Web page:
Unfolding the certificate, Lenora studied the document briefly before she nodded and said, “Well, at least I kept my true age, even if I seem to have now been born in Charleston. How about you, Muriel.”
“Yes, same age, but my birthplace is listed as San Francisco.” They both looked at Isabelle who was shifting her weight from one foot to the other.
“Well, it was the best I could do and keep the facts as true as possible. If you look at the passports, you’ll see they are about a year old and ready for the trip next spring.
Hey, it’s all official. I had them in my safety deposit box, and couldn’t get to them until the bank opened this morning.” Her shoulders shrugged as she picked up her purse from the table and motioned for the women. “Did you study those drivers’ handbooks I left on the table Saturday?”
“We read them, but study them…no!” Muriel swatted Isabelle as she headed for the door and the drivers license exam. Fortunately, for the young scientist, she only sat behind the wheel of the shinny, new, green Packard and the examiner sat in the seat beside her and never had to start the vehicle. It was a good thing for she had never driven a straight shift in her life. Lenora on the other hand drove her aunt’s new Packard around with ease.
Isabelle never revealed the arrangements of the test. However, the examining officer would be seen driving around town in a new pickup truck, which he said was given to him by the estate of a deceased relative.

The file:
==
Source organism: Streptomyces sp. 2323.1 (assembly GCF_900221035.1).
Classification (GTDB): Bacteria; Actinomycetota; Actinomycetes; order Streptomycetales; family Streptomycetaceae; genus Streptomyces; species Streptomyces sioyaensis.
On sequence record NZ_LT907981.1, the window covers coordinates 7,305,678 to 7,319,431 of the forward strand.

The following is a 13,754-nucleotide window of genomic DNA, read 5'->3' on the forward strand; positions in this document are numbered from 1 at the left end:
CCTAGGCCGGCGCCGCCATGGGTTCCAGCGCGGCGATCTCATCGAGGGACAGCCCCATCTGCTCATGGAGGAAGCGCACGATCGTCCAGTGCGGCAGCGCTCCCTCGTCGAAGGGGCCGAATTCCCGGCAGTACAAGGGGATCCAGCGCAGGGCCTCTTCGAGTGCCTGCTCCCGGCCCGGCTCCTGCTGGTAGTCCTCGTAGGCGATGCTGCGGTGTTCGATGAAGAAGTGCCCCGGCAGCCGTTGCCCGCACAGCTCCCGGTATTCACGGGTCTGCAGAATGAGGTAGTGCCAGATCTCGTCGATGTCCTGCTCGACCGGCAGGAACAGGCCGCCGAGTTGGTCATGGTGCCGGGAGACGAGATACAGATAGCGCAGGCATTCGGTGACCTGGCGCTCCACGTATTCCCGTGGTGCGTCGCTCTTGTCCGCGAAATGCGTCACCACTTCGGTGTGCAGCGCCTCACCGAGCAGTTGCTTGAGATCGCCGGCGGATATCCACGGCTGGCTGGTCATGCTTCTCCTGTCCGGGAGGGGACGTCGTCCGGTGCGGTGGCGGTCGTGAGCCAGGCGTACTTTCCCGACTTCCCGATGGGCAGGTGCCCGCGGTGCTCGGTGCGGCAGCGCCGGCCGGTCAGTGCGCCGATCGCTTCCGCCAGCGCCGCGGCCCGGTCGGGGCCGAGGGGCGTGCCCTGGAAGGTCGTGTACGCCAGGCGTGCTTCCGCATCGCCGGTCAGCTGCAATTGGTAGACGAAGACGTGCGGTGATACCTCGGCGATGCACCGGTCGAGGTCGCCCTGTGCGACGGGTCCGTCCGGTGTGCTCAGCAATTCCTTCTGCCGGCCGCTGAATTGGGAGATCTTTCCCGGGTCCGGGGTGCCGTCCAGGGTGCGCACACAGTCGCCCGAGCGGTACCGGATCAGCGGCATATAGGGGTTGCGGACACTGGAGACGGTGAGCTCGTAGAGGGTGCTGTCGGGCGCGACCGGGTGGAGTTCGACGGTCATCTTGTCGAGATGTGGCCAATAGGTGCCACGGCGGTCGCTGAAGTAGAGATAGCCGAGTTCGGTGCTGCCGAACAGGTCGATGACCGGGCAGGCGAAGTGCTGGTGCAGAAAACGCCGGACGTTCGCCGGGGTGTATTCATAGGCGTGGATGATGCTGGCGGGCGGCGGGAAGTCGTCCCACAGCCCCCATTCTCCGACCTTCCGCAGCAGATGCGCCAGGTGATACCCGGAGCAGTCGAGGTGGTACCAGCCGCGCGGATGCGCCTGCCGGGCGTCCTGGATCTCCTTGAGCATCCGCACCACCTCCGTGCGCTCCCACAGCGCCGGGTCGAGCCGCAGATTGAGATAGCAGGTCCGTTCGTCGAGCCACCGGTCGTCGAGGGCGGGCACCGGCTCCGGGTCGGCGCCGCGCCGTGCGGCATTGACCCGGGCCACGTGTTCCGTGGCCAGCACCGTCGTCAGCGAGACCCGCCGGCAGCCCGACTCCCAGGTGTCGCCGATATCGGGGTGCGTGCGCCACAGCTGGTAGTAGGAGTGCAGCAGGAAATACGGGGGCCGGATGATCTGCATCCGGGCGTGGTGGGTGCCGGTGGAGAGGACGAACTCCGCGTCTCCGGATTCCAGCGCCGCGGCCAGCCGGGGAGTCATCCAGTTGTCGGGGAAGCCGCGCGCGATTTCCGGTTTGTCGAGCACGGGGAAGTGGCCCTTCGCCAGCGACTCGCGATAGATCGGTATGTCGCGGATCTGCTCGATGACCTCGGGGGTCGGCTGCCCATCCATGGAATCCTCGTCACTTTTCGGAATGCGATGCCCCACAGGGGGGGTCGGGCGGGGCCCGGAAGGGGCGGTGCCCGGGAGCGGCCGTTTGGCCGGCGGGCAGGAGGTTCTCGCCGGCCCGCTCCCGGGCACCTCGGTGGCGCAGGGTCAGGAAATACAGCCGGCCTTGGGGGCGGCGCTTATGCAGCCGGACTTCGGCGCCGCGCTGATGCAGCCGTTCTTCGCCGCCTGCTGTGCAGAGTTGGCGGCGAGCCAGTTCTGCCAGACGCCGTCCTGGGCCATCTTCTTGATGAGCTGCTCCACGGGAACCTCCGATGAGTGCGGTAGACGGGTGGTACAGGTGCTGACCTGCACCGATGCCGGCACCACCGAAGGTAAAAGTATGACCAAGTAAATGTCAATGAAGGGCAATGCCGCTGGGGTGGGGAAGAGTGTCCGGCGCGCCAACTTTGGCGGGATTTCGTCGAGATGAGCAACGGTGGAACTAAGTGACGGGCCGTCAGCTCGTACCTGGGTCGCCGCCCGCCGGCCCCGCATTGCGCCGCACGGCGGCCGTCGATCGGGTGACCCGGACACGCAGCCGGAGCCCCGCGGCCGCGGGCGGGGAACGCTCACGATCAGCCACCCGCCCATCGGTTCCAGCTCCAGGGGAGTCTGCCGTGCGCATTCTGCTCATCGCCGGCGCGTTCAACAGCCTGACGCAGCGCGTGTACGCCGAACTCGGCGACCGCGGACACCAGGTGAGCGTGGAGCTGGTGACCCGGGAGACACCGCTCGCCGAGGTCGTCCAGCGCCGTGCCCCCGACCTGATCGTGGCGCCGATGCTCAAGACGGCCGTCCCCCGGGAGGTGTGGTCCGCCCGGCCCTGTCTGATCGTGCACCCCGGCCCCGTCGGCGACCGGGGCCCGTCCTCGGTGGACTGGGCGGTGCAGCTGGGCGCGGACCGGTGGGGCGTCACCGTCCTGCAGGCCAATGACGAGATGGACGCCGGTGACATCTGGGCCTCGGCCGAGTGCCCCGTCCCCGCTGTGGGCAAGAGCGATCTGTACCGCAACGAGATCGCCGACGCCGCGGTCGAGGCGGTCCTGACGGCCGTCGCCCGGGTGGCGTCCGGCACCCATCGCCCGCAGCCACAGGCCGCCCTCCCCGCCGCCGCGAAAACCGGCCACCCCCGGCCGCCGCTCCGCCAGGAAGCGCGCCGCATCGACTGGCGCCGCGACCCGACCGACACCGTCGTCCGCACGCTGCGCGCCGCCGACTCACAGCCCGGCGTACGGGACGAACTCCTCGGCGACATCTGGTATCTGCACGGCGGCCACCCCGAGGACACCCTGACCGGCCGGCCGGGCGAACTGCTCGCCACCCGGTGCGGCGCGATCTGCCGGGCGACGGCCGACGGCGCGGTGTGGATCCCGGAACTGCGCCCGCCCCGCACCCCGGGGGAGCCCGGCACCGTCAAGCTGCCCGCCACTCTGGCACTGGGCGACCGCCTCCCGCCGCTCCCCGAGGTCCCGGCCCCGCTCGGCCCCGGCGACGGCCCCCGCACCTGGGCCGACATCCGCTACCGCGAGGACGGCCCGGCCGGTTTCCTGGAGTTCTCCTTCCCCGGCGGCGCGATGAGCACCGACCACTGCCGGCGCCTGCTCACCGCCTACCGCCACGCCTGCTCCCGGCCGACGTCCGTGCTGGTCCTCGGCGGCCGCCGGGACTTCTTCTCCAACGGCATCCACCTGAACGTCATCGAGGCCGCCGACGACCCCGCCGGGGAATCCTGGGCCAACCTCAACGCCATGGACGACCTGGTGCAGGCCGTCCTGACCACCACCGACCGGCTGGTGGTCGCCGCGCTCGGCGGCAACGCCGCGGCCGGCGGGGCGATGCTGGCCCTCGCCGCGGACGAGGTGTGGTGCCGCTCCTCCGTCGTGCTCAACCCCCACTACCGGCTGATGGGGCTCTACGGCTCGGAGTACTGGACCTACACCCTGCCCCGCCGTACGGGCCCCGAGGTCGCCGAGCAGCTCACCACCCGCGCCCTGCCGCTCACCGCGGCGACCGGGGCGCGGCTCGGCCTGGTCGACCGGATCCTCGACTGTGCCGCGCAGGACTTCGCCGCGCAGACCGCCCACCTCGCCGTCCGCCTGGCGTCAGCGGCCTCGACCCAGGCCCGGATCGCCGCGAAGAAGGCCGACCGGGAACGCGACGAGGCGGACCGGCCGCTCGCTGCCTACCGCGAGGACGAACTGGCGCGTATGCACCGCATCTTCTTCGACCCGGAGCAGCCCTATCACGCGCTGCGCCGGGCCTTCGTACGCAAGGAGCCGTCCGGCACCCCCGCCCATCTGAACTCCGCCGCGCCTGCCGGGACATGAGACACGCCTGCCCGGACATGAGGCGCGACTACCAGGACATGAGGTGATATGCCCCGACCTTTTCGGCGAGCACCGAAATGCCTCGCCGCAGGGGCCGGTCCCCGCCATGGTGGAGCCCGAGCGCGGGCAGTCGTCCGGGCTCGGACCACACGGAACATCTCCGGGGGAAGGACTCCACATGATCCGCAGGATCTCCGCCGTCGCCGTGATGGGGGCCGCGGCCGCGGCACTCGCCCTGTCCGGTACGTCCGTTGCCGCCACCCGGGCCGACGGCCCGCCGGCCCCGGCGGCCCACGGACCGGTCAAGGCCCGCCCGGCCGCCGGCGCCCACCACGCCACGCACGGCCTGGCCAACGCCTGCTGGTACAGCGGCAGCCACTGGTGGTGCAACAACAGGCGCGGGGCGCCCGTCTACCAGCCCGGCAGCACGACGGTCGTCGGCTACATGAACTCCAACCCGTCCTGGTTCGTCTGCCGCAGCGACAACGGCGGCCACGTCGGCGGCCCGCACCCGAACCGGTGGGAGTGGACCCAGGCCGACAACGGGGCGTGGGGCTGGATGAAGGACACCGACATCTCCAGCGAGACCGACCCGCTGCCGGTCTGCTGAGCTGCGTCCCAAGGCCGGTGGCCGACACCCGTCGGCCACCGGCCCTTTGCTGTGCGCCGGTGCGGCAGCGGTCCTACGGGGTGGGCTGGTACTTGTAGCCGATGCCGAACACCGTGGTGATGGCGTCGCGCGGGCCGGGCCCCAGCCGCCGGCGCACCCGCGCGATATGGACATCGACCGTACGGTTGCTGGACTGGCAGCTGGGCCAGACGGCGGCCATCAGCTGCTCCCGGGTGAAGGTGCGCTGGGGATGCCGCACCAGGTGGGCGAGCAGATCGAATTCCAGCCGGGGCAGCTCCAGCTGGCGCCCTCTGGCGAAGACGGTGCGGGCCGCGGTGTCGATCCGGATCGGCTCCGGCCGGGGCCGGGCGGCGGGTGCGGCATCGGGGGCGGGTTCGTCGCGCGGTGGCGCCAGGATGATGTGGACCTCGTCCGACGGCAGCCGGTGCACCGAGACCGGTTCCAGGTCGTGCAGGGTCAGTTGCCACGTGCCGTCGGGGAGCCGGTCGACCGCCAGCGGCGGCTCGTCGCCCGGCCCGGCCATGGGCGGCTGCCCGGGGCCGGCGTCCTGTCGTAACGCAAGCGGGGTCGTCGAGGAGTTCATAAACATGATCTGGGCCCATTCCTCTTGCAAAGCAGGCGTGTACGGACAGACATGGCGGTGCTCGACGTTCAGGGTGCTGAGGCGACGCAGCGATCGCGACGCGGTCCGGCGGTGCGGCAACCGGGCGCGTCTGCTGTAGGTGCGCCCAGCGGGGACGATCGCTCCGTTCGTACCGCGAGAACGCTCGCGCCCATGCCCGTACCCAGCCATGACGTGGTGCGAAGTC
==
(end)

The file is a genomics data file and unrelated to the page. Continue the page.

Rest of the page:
Lenora pulled the Packard slowly onto the scenic highway. This was the fifth day of combining driving lessons and viewing scenery. Today, Muriel was going to learn to use the straight shift of the beautiful car if the transmission had to be replaced. A few miles down the road, the mariner pulled over and changed places with Muriel.
The gears grinded into place and the vehicle jumped forward as Muriel let off on the clutch too quickly. “Not a word, Lenora. Don’t you dare say anything,” the driver hissed.
Hands went up into a defensive position. Almost snickering, the passenger turned her head to look out the window just as the car made another lunge forward.
“Damn, when do they invent automatic transmissions and power steering? Never mind, don’t answer that,” Muriel floored the gas peddle and the car burned rubber and swerved back and forth on the right side of the road.
Before long they were on a subsidiary highway along a creek. The name Crooked Creek did it no justice at all. It wasn’t just a sandy trickle they had seen several days previously, but this was a gorgeous, tree-fringed, full-blown river, a place of breeze and birdsong and, that rarity in Florida, perfect peace. The women were enjoying the view and the peace, for they knew it would not last much longer. Crooked Creek was scheduled to be the outer edge of a huge new airport, the size of Tampa’s, serving a community that did not even exist yet. Crooked Creek was in the heart of the Panhandle, the part of Florida the visiting hordes didn’t know yet, and the two women wanted to keep it that way for a long time to come. They stopped by the creek and ate a picnic lunch before heading back into town.